Whilst I was at the conference I had an intuition, which hopefully is a sign of things to come. We live today in an era defined by resource scarcity: there are not enough resources to go around. The resources we have are ununequally distributed. It’s the basic conundrum at the centre of the climate change debate and post-2015. But what if those resources were shared – in a spirit of communion? What if “yours and mine become ours”? What if this can take place not only on the level of individuals or small communities – but also in businesses which define success in terms of communion? Business like this can become an invaluable instrument for good. Suddenly resources are multiplied, because the bonds of fraternity put in motion a tsunami of generosity which knows no bounds. Scarce resources paradoxically become abundant when they are shared in common. “Ubuntu” (the traditional African word for the feeling of community) is has far greater value than the claim to individual property.

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Answering the call to Gospel Justice

ethics, pope francis, religion, spirituality

The past week has seen harrowing images on our TV screens, opening our eyes and our hearts to the plight of tens of thousands of migrants in the Mediterranean seas. The question on all our minds is how to respond? Seeing their plight brought to mind a fable (adapted from a well known story) which I wrote for Intercom magazine earlier this month. The story reminds us that for Christians, justice is not an alternative to charity but about a deeper love: a love that is restless and has the courage to ask why.
“And will not God bring about justice for his chosen ones, who cry out to him day and night? Will he keep putting them off?” Luke 18:7
Once upon a time, there was a young nun working in a faraway land. One day she was walking by the river and saw a baby floating by. She jumped straight into the river and pulled the baby out. She brought the baby back to her congregation and they made a place for it in their home. The next day she was walking by the river again. She saw another baby in the river, and once more jumped straight in and rescued it. The next week there were two more babies, then four, six, until there were babies coming every day.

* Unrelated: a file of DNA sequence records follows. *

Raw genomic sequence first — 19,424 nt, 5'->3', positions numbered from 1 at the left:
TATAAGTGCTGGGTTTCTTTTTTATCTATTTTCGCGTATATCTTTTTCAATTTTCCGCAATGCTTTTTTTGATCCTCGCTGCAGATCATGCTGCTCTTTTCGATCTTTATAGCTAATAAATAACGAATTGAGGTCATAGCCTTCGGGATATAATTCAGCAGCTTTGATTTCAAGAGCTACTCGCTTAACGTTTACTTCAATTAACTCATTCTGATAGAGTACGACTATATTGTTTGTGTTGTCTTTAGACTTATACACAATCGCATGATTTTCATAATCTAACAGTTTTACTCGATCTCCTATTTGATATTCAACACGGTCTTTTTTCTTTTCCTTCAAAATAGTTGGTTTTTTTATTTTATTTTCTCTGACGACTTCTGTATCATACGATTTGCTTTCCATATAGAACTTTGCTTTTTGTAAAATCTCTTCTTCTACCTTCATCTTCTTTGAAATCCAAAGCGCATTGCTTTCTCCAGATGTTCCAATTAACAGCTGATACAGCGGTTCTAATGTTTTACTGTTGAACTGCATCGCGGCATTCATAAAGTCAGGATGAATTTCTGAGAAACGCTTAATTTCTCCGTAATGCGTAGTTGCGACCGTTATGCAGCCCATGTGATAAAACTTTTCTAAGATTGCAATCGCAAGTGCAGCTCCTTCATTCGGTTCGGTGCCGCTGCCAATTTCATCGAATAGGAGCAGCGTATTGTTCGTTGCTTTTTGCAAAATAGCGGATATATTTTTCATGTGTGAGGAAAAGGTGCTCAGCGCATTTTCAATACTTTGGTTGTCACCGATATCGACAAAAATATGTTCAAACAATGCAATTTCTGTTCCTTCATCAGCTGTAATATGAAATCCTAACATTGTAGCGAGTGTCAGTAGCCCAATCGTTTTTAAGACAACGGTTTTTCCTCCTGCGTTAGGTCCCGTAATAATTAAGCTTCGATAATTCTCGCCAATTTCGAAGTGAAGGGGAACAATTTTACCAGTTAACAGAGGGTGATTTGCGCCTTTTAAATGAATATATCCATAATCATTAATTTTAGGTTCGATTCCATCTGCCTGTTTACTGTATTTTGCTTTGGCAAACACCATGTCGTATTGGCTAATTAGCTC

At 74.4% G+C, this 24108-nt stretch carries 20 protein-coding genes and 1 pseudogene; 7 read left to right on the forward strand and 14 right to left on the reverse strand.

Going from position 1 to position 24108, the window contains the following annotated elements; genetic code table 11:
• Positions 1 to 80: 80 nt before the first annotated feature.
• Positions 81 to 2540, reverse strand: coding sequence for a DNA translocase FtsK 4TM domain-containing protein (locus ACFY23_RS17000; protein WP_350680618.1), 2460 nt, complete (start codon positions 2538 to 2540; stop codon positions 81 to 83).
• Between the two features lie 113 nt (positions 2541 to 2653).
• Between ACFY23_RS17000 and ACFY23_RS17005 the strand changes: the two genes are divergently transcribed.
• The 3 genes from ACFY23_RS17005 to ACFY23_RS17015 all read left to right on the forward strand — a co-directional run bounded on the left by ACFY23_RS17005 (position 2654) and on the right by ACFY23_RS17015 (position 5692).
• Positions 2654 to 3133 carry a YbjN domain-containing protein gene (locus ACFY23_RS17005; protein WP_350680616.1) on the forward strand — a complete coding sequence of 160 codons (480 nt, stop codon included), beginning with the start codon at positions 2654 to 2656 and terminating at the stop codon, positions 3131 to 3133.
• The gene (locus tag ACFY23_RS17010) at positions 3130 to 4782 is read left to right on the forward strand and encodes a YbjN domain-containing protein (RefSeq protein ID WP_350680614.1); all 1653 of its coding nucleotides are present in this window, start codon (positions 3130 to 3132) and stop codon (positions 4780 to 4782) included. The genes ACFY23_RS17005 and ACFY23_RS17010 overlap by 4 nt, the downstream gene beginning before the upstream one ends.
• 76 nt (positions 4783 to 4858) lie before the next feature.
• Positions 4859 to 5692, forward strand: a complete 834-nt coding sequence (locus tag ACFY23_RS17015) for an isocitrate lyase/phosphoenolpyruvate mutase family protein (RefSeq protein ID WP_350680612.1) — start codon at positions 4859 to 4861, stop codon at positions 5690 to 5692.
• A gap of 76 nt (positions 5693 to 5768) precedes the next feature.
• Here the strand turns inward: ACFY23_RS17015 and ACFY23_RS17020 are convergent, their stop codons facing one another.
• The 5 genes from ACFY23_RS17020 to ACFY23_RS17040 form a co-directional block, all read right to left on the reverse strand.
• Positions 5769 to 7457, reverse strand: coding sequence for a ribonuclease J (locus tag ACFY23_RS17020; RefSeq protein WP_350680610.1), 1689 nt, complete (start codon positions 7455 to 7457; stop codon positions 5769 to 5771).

Soon their house could no longer cope with the babies, so the congregation called in extra support. People were very generous and started to build a special house for the abandoned children and a school to educate them. People were posted to look out for babies on the river bank. They devised a special recovery system for getting the babies out the water, and made sure they were fed and had proper medical care. Many people from far and wide came to support their efforts. The local government even offered support to them. They grew to love the children like their own. The children were healthy and seemed content.
One night the young nun woke up and heard a young boy crying. He wanted his mummy and to go home. She hugged him tight and comforted him, but he continued to sob inconsolably. Eventually he fell asleep, but the cry of that boy would not leave nun and she spent the rest of the night awake wondering about the mother.
At dawn, she got up and left the compound without telling anyone where she was going. She started to walk up river. She walked for many hours under the hot sun. Eventually she came to a village and saw a long queue of women by the river. She wondered what on earth was going on. She approached one of the women who was holding a young baby tight in her arms.
“What are you doing?” she asked.
“We have heard our children can have a better life down the river. There are some very kind people there. They will be safe. There is nothing here for them – they have taken everything.” The woman replied.
At the top of the queue were two armed men. One was taking money, whilst the other put the babies into containers and send them down stream. Each mother kissed their baby tenderly and handed it over, wiping away their tears.
The nun ran all the way back to her congregation. In floods of tears, she told them about everything she had seen. She realised that something had to change if they were to prevent more families from being torn apart. But what to do?
She realised that they were being asked to have a far deeper love. It wasn’t enough to simply help the children in the river. They needed to understand the reasons why the mothers were so desperate they would pay someone to send their children away. They had to have the courage ask why? They had to speak out about the injustice and help to address the root causes.
Asking why was not easy. It meant going into unfamiliar places and talking to unfamiliar people. It meant working to resolve age old disagreements and educating the community to understand their basic entitlements. It took time, perseverance and a solidarity that went far beyond what she could have imagined. There were also many risks involved and they were often accused of meddling in politics. Some people even made threats against them.